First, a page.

This next bit almost seems impossible, so I’m thinking I must have actually misheard her. But here’s what I recall. On the topic of Stella’s unequal but close acuity, she said that everyone has a dominant eye, that many doctors don’t consider it actual amblyopia until there’s a two-line difference, and that Stella’s eyes seem to be working together well, but we may want to consider patching. Huh? We’ve been patching for at least nine months. I cut her off as she continued to say, “We are patching, two hours a day.” She said something like, “Well, two to three hours of patching a day certainly won’t hurt…” I hope not, because you prescribed it, lady. I really am wondering if my hyper-vigilant self simply cut her off too soon and created this whole mess–so put a big mental asterisk there. She then said that it was up to me, but that we could take a break from patching and see where Stella’s acuity lands in four months, at her next appointment.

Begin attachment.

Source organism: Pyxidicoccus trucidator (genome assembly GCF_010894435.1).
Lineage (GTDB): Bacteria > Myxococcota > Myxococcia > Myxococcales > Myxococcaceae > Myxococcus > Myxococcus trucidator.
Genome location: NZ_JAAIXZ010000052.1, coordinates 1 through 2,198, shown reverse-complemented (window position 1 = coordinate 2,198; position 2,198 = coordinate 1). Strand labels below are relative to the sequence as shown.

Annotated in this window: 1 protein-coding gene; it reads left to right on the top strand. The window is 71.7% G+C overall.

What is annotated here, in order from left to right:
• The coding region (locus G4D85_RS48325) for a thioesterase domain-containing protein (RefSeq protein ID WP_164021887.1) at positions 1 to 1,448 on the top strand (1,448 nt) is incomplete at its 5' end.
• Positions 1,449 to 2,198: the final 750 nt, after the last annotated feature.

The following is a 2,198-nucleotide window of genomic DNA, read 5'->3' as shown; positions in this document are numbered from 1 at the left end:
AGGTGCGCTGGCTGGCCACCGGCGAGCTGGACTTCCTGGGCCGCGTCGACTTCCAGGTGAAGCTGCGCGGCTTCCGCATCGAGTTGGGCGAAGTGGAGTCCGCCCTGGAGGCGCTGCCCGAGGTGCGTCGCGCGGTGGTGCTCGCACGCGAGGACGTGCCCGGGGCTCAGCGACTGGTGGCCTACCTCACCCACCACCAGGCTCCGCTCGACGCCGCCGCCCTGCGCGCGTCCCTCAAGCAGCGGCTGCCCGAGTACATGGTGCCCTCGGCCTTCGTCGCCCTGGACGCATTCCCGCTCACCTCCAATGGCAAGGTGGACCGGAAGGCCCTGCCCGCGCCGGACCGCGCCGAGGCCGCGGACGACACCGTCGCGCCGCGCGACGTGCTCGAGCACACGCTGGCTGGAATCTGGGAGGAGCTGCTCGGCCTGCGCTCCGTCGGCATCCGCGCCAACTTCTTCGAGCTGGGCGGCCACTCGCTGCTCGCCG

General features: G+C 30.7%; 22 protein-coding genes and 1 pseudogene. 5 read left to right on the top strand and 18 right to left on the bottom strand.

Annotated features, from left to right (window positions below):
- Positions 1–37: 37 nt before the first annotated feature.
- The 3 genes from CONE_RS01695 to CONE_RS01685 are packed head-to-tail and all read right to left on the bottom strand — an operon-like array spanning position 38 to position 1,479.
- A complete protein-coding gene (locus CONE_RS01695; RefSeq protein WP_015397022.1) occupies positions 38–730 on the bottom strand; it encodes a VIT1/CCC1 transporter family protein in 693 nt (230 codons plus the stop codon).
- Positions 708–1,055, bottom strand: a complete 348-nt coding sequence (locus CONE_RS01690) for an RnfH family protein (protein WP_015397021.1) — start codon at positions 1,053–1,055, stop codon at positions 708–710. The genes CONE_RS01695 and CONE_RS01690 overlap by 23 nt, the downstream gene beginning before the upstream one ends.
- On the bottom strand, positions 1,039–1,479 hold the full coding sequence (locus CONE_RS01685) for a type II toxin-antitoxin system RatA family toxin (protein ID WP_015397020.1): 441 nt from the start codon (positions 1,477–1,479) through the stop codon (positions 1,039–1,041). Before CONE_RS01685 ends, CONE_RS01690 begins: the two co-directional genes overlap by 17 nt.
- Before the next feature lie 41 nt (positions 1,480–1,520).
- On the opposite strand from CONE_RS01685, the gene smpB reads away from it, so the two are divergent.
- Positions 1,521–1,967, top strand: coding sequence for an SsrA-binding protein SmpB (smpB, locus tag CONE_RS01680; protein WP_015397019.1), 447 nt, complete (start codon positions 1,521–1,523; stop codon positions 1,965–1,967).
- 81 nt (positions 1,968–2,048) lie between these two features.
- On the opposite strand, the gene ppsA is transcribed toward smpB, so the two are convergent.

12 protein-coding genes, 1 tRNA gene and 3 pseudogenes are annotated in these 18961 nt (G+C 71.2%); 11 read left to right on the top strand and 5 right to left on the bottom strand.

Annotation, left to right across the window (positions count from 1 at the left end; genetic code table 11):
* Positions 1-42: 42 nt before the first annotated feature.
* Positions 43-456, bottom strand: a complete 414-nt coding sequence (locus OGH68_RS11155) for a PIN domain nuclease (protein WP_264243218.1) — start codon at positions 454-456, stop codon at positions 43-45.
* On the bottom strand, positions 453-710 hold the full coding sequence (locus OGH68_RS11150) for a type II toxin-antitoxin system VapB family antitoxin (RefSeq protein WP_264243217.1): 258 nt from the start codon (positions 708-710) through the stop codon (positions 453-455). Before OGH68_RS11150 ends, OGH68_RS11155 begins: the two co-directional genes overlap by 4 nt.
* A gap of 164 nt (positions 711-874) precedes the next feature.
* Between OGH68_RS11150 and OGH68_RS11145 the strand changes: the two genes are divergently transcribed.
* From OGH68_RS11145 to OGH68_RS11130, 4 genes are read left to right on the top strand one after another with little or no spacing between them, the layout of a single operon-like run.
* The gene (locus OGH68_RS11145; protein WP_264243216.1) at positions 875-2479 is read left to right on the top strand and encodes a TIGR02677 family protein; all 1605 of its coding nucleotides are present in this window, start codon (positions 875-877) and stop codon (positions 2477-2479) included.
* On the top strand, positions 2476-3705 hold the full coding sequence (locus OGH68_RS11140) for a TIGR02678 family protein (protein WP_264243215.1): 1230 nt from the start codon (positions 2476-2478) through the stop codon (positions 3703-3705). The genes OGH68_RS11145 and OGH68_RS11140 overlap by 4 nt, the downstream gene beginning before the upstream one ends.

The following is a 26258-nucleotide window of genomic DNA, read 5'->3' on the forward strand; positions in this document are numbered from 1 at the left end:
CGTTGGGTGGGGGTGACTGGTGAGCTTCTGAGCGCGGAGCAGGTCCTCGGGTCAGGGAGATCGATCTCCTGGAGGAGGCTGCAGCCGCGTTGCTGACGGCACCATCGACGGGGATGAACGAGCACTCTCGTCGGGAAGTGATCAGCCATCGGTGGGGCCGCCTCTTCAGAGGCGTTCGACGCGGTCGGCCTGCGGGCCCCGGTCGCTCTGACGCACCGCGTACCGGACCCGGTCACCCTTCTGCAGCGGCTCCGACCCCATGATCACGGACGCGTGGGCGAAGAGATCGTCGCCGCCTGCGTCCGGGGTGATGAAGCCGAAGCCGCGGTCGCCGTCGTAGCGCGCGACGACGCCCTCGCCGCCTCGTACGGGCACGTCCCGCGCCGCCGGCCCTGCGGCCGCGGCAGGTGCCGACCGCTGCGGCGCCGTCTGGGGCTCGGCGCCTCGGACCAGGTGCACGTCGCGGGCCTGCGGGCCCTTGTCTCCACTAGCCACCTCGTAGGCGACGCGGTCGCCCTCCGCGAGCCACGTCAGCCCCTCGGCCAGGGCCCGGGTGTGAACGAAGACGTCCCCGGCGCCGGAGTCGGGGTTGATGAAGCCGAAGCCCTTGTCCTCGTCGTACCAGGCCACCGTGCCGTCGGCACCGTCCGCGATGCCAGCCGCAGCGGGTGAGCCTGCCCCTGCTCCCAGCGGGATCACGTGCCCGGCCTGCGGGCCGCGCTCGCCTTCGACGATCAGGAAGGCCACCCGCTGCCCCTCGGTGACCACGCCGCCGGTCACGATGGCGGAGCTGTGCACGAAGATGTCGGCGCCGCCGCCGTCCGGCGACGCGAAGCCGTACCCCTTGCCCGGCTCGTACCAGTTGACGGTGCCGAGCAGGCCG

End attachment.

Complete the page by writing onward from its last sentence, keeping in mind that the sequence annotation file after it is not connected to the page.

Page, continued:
This when the doctor acknowledged my point of view as a parent. Nice! She said she knew that patching can be tough and that if it was agonizing, a break might be a really good thing for both of us. With a laugh, she said sometimes parents need patching breaks more than their kids, and besides, she was confident Stella would be just fine even if–worst case–her acuity went down slightly in that time, because Stella is still young and has more time for effective patching. I think I forced a laugh, but I really did like her nod to parental sanity. She also pointed out that if I thought it would be hard to get Stella patching again after the break, I could just continue our two-hour-a-day regimen and we’ll reassess next time. On the surface, these statements seemed 100% delightful. But then they sunk in and I saw their underbelly: a mentality that embraces years and years of unpleasant patching as the sole treatment for amblyopia.
When it comes to the actual examining and measuring, I get the sense that this doctor is very skilled. Efficient, calm, and precise. She asked Stella if she’d be willing to sit out in the waiting room and teach other kids how to cooperate during an exam. I was already very proud of Stella and this comment made me smile. Stella for the win!